David & Julie
We were on the Parent Profile site for 2 years and met numerous (30+) potential birth parents and grandparents and finally matched with the right one through contact made on Parent Profiles. My suggestion to other parents, be patient, be cautious, and sign up for a few instant messenger accounts (we had a lot of contact this way). We talked with our birth mother for about a month, met in person on a Sunday, she more ...
It's the moment you've been waiting for-the birth of your baby. You are excited and scared, overjoyed and sick to your stomach all at the same time. Labor is when all your preparations and care will soon bring you your baby.
Talk to other mothers and you will soon discover that no two labors and deliveries are alike, even for one woman with many children. Some labors last days while others last hours. Some might seem difficult to the mother while others seem like a breeze.
However different each woman's experience of labor might be, there are definite signs of labor and a definite progress labor follows. During your last weeks of pregnancy you may notice small contractions. These serve to soften and thin the cervix so that it will be ready to let your baby into the world. At doctor's appointments, they will probably examine your cervix and tell you the progress of dilation and effacement, two measurements that tell you labor will be coming soon.
A common early sign of labor is called a "show." This is a blood colored mucous plug that has been sealing off the uterus. When it is released, that means your cervix is definitely ready to go, but your mucous plug can appear weeks before labor starts after you've been having contractions for quite a while. So while you will want to pay attention when it comes out, it is not a certain indicator that you will be delivering today.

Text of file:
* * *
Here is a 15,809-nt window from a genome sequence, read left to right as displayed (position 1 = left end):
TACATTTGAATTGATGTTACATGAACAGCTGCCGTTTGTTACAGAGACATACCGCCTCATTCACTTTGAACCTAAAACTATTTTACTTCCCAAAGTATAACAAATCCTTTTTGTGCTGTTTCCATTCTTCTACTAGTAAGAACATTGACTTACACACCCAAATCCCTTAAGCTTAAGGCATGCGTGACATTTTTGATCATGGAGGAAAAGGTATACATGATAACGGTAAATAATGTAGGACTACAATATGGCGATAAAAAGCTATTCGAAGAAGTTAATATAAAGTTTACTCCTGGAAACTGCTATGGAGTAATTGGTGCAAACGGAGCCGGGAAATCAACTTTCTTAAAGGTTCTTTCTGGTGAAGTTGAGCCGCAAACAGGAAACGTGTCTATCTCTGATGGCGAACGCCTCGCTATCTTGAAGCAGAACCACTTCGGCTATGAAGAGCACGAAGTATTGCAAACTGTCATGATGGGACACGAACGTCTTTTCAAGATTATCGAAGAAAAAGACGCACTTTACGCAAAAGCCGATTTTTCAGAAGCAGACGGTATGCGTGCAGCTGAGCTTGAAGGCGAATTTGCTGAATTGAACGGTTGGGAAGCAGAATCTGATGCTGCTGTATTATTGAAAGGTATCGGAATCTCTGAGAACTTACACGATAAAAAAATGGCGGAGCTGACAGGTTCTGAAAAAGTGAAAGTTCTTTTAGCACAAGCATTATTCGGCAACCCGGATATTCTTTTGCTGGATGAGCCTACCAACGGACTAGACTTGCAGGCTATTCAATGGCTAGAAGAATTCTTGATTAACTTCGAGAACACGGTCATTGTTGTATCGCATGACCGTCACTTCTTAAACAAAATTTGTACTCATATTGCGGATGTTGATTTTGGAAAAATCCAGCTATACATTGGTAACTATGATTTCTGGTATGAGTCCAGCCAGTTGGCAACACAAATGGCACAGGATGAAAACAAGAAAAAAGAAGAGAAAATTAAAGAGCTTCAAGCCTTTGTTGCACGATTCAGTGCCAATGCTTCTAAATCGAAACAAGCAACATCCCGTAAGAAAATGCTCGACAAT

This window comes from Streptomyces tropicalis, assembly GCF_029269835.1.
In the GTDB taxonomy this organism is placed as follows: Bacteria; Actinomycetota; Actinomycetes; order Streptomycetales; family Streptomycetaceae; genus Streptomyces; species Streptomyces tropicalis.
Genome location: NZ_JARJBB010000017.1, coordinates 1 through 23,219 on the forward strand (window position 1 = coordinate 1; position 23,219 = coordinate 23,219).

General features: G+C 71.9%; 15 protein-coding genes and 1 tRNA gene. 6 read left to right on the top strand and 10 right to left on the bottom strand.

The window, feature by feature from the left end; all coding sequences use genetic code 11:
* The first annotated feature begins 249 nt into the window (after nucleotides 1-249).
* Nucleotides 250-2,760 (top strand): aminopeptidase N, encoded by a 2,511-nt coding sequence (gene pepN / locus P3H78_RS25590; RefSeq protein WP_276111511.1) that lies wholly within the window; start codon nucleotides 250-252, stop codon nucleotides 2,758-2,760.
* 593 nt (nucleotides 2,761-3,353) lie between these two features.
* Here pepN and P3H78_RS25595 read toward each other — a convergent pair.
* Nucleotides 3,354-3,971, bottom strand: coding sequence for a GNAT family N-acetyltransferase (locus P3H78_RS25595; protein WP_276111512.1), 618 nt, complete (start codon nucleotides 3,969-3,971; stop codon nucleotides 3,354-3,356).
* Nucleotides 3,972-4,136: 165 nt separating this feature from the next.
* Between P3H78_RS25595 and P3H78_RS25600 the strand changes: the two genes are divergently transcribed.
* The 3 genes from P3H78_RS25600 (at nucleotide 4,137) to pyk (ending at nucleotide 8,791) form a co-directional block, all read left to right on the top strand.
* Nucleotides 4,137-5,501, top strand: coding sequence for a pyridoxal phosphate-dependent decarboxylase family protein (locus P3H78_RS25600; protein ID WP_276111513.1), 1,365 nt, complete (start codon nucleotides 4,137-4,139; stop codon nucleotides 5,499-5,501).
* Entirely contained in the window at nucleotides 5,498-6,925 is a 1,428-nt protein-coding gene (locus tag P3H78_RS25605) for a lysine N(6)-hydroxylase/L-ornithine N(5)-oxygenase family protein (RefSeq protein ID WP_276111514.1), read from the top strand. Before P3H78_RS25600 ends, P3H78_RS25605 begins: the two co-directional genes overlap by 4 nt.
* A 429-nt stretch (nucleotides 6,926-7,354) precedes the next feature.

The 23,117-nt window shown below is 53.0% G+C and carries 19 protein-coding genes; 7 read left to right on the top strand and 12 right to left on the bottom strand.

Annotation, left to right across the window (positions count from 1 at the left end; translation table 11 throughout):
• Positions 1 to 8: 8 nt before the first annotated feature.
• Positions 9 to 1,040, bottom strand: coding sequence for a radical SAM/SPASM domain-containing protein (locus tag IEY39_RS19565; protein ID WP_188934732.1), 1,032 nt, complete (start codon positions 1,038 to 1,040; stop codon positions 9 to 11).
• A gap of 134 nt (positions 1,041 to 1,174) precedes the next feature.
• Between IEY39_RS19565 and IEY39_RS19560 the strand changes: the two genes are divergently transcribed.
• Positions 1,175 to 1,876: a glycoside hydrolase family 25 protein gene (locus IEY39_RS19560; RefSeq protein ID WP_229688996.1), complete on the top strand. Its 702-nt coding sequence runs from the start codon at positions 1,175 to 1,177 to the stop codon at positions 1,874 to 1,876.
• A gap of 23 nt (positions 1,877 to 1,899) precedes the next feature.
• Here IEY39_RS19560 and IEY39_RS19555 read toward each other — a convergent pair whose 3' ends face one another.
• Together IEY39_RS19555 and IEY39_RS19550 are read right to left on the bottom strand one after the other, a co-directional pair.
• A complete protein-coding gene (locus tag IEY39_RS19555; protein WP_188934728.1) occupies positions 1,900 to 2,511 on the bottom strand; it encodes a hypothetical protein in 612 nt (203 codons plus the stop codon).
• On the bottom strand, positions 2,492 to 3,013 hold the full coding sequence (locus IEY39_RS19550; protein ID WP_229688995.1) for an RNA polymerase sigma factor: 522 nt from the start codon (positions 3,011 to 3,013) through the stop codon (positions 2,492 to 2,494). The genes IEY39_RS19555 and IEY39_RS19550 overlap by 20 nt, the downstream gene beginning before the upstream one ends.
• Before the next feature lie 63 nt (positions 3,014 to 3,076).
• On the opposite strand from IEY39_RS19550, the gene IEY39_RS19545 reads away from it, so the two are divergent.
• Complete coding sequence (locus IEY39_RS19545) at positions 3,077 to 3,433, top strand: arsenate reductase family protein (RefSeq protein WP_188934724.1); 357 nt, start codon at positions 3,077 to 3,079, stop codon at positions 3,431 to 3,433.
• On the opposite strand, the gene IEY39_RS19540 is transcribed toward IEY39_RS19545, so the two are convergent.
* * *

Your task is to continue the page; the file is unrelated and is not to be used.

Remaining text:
Contractions are what most of us associate with the beginning of labor. Some women experience intense, frequent contractions right from the start, while other experience mild, intermittent contractions that gradually increase in intensity and frequency. Most childbirth classes will teach you to time your contractions, noting the time from the beginning of one to the beginning of the next as well as how long each contraction lasts. Until the contractions are lasting around a minute or more and occurring with increasing frequency less than five minutes apart, you can most likely labor comfortably at home. There is no need to panic or rush to the hospital. Many hospitals will not admit you if you come too early in labor, so be patient.
Your "water breaking" is usually a sure sign that your labor is underway, but again, some women don't experience their water breaking until the baby is almost here. Actually, the water breaking is the membrane "bag" around the baby popping, and the amniotic fluid inside it is the "water." It can feel like an explosion of water or like you wet your pants. Or it might be a slow trickle you don't even notice. Most doctors will want to make sure the baby is delivered within 24 hours of the water breaking, because the baby is susceptible to infection without the protective membranes.
Early labor is the time to relax, eat a light snack to bolster your energy, get your things ready for the hospital, and keep busy with your normal activities as much as possible. Walk around or do activities on your feet, because that will keep labor progressing steadily. Lying down or sitting may slow down your labor. You will soon be ready to deliver your baby.